We set forth to test pizza as one of our first, if not the first, cricket flour recipes. Why? Because pizza is a universal crowd favorite, yet typically a guilty pleasure since carbs and cheese don’t exactly scream ‘clean eats’. Subbing out sausage and pepperoni for veggies may help you feel better, but personally I am always looking for a way to lower the carb count when tracking macronutrients. Plus, pepperoni is amazing and we are meant to be together. Hence, the birth of cricket pizza.
If you live in NYC, you know that Roberta’s pizza in Bushwick makes some of the city’s finest, so we made our own spin on Roberta’s classic crust. It is quite a simple recipe, yet yields fantastic results. To make things easier, we prepped the dough ahead of time and refrigerated the plastic-wrapped dough ball overnight. The next day, we kneaded and rolled out the cricket dough into an oblong shape reminiscent of &pizza (my mild obsession).
After baking the dough and topping it with a variety of garnishes, we had ourselves a protein-packed pizza! The crust will look pretty dark and the cricket taste comes through – so if you are an insect flour newbie, you can start with 75g of cricket flour and 125g of AP flour instead*. However, the texture remains close to its original predecessor so you won’t feel like you are making a big sacrifice. Although, what you do gain is enormous! Check out the stats:
Side-by-Side Health Smackdown
*Per serving – 1/3 pizza
|Cricket Flour Pizza||Regular Pizza|
By now we know that not all calories are created equal. The cricket flour pizza may have a few more calories than the original, but the macronutrient breakdown is far superior: 38% carbohydrates, 32% protein, and 30% fat. Keep in mind, the fats in cricket flour are comprised of more than 50% MUFAs (the healthy kind of fat also found in avocados), rather than traditional saturated fats. Cricket flour also provides all 9 essential branched-chain amino acids (BCAAs) that all-purpose flour does not. Crickets are also awesome sources of iron, calcium, vitamin b12, and prebiotics – some of the good stuff found in leafy vegetables. So, go ahead and order the ham and pineapple! If that’s your thing…
- 153 grams bread flour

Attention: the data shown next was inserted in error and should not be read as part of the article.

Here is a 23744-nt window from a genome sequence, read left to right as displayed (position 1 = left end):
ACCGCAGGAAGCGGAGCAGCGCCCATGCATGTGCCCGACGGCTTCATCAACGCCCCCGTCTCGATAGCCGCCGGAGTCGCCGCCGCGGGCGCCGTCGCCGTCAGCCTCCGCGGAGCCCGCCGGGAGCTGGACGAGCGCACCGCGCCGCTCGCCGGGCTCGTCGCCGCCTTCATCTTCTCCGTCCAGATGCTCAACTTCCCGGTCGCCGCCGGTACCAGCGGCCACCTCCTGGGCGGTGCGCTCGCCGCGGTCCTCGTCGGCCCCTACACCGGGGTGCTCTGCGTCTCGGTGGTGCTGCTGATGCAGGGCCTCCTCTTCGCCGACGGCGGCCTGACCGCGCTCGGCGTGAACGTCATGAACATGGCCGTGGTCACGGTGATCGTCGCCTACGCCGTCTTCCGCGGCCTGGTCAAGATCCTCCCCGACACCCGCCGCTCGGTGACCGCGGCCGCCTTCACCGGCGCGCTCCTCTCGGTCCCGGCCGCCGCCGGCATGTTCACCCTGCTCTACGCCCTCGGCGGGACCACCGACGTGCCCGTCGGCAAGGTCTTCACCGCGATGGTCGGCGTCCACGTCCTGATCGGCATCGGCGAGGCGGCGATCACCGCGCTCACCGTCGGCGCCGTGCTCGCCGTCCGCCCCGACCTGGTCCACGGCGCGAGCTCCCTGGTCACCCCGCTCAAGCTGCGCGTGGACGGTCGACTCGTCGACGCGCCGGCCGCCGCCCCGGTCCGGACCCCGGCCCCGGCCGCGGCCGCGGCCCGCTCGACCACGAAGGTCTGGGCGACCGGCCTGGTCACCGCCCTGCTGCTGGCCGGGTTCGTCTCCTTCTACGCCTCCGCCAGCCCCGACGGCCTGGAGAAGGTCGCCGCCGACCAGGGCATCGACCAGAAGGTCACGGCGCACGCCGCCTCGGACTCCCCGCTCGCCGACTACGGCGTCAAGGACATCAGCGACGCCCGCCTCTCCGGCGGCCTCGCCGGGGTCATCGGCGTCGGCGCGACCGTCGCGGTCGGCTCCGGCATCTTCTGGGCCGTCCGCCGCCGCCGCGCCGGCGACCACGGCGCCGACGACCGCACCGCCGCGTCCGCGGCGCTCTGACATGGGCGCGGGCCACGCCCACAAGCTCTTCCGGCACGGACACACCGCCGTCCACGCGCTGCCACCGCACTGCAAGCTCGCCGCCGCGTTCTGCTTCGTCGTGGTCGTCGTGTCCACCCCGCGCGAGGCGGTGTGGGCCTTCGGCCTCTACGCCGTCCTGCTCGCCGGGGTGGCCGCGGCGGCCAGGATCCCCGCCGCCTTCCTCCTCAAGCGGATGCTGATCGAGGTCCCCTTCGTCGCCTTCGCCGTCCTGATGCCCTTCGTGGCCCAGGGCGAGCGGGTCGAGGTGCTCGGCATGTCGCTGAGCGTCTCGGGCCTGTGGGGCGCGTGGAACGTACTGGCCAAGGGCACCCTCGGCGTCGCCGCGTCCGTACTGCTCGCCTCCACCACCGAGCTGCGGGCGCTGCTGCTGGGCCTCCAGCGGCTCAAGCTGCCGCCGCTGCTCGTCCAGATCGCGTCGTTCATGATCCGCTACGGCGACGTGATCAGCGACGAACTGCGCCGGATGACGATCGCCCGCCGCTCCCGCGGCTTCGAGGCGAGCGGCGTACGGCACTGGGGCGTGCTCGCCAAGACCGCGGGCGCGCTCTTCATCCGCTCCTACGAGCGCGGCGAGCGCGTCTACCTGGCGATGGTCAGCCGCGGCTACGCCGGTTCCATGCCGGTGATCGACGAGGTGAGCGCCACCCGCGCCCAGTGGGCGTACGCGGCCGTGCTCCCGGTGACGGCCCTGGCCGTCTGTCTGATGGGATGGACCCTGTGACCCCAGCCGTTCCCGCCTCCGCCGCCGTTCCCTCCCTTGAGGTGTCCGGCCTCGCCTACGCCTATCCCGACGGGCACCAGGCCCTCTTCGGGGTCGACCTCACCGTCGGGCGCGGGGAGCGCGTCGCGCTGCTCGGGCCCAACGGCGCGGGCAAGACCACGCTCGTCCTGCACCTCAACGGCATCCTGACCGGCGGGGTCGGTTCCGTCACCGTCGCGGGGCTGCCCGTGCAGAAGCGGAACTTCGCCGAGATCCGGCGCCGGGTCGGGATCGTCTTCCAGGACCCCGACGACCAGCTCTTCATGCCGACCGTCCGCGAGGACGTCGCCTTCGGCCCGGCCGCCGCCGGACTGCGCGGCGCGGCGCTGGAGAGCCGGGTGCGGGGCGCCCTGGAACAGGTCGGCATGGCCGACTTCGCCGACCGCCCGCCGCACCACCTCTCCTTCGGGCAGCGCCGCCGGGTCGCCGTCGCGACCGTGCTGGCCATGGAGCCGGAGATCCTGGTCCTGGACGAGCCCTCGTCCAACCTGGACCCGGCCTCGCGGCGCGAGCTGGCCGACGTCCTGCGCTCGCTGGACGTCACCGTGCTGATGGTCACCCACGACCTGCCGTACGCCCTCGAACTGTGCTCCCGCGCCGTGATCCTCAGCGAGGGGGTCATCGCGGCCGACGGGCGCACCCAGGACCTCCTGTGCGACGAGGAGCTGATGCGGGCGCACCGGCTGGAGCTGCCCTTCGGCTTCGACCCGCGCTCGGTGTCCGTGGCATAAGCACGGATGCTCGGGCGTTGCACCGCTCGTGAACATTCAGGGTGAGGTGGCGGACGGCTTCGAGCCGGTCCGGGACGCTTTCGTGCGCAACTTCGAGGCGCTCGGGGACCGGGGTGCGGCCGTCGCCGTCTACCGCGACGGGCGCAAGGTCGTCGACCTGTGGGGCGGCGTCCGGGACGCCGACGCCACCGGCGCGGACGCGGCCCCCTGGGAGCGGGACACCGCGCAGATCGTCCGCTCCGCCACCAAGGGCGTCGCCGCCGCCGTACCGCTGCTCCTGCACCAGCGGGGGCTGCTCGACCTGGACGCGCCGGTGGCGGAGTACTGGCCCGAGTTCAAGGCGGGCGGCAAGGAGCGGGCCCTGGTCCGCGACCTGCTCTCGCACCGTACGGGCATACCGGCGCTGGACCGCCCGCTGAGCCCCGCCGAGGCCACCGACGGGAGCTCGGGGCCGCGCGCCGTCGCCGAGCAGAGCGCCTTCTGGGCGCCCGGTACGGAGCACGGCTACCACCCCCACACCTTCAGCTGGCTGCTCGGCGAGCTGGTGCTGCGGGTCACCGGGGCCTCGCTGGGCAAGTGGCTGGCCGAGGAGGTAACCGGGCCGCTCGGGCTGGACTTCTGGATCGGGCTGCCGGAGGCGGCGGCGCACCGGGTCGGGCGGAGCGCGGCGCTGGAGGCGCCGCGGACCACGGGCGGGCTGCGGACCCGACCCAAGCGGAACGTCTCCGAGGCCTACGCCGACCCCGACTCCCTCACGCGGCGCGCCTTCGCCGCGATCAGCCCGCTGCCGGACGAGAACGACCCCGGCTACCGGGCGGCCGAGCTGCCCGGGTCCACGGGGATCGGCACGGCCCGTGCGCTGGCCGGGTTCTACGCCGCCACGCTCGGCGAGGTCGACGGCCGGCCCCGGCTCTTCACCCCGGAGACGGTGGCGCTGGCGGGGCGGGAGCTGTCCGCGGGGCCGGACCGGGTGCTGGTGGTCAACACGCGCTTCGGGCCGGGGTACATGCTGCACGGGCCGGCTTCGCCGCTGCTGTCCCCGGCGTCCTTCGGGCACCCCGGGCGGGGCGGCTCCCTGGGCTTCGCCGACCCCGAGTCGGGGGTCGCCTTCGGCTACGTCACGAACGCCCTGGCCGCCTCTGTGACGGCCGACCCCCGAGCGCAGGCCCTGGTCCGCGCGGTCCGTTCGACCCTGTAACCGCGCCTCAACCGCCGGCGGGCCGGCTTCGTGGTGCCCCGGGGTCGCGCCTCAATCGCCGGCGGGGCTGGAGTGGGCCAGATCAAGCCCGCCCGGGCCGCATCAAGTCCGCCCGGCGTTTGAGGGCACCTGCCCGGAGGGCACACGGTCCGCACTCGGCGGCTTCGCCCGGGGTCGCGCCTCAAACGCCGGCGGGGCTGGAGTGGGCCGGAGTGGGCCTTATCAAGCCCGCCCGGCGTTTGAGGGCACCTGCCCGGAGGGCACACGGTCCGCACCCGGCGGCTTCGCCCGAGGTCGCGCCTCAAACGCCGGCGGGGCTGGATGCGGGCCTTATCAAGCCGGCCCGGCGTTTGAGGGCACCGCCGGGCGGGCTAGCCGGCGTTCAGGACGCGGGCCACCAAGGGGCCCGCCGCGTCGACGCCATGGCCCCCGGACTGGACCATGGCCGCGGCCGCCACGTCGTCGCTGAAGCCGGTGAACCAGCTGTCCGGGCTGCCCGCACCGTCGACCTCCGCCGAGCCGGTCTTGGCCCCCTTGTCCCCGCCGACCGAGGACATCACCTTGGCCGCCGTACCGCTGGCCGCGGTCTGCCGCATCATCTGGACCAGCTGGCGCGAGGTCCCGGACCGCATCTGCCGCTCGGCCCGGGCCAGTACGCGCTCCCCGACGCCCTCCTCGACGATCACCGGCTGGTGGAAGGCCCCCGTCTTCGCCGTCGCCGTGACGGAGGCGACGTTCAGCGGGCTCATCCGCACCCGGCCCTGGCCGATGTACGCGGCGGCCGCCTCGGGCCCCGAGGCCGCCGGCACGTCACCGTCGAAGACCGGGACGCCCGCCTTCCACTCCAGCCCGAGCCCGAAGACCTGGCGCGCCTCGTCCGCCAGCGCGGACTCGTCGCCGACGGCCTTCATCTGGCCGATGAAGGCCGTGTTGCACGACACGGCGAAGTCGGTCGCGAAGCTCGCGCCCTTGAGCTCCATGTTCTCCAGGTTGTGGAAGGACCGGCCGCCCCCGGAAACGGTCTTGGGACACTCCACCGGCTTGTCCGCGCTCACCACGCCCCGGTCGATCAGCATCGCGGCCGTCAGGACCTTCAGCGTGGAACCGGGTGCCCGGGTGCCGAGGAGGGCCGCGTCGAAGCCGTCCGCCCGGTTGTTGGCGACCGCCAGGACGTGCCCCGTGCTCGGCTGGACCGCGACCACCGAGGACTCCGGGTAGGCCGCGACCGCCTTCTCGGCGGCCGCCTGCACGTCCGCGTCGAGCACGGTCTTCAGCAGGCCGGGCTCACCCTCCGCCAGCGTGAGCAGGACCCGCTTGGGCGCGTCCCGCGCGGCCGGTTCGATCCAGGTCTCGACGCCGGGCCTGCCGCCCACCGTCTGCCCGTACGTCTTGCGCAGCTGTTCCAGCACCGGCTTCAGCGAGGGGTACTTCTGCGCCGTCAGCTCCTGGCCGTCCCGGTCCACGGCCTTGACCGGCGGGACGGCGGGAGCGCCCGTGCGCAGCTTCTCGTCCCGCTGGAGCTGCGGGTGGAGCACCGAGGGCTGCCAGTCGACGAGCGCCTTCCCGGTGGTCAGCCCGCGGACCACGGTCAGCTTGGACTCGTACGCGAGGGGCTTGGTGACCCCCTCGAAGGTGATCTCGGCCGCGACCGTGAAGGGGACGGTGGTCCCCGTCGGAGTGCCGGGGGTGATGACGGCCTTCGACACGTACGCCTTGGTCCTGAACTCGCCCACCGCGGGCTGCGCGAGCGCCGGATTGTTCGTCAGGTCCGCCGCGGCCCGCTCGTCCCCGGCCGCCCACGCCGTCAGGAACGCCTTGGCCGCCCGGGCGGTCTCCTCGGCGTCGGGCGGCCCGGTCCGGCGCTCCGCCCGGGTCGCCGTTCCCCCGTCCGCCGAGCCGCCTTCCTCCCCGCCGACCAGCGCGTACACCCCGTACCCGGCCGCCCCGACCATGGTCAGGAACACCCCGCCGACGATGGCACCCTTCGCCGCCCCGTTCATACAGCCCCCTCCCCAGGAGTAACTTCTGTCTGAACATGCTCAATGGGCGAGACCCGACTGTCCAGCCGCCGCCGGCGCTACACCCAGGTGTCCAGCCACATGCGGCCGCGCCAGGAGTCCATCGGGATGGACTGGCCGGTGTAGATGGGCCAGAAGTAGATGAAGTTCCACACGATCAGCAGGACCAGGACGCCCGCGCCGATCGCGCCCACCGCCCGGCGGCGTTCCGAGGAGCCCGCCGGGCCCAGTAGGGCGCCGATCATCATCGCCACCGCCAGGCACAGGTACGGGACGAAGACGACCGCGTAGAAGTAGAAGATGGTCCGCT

- 100 grams cricket flour
- 53 grams all purpose flour
- 8 grams fine himalayan pink salt (or sea salt)
- 2 grams active dry yeast
- 4 tbsp extra virgin olive oil
- 200 grams lukewarm water
- 1/4 cup organic pizza sauce
- 3/4 cup shreded mozzarella cheese
- 1/4 cup shredded 4-cheese italian blend
- Garnishes - basil, oregano, red pepper flakes, parmesan (optional)
In a large mixing bowl, combine flours and salt.
In a small mixing bowl, stir together 200 grams (a little less than 1 cup) lukewarm tap water, the yeast and the olive oil, then pour it into flour mixture. Knead with your hands until well combined, approximately 3 minutes, then let the mixture rest for 15 minutes. Knead well or you will end up with a bubbly crust!
Knead rested dough for 3 minutes. Cut into 2 equal pieces and shape each into a ball. Place on a heavily floured surface, cover with dampened cloth, and let rest and rise for 3 to 4 hours at room temperature or for 8 to 24 hours in the refrigerator. (If you refrigerate the dough, remove it 30 to 45 minutes before you begin to shape it for pizza.)
To make pizza, place each dough ball on a heavily floured surface and use your fingers to stretch it, then your hands to shape it into rounds or squares.
Bake crust for 5-6 minutes at 500F degrees.
Take out the crust and top with desired pizza toppings. We chose classic pizza sauce, mozzarella cheese, and a four-cheese Italian cheese blend.
Put it back into the oven and bake until bubbly – about 3-4 minutes.
Garnish with basil, red pepper flakes, oregano, and a sprinkling of Parmesan Reggiano.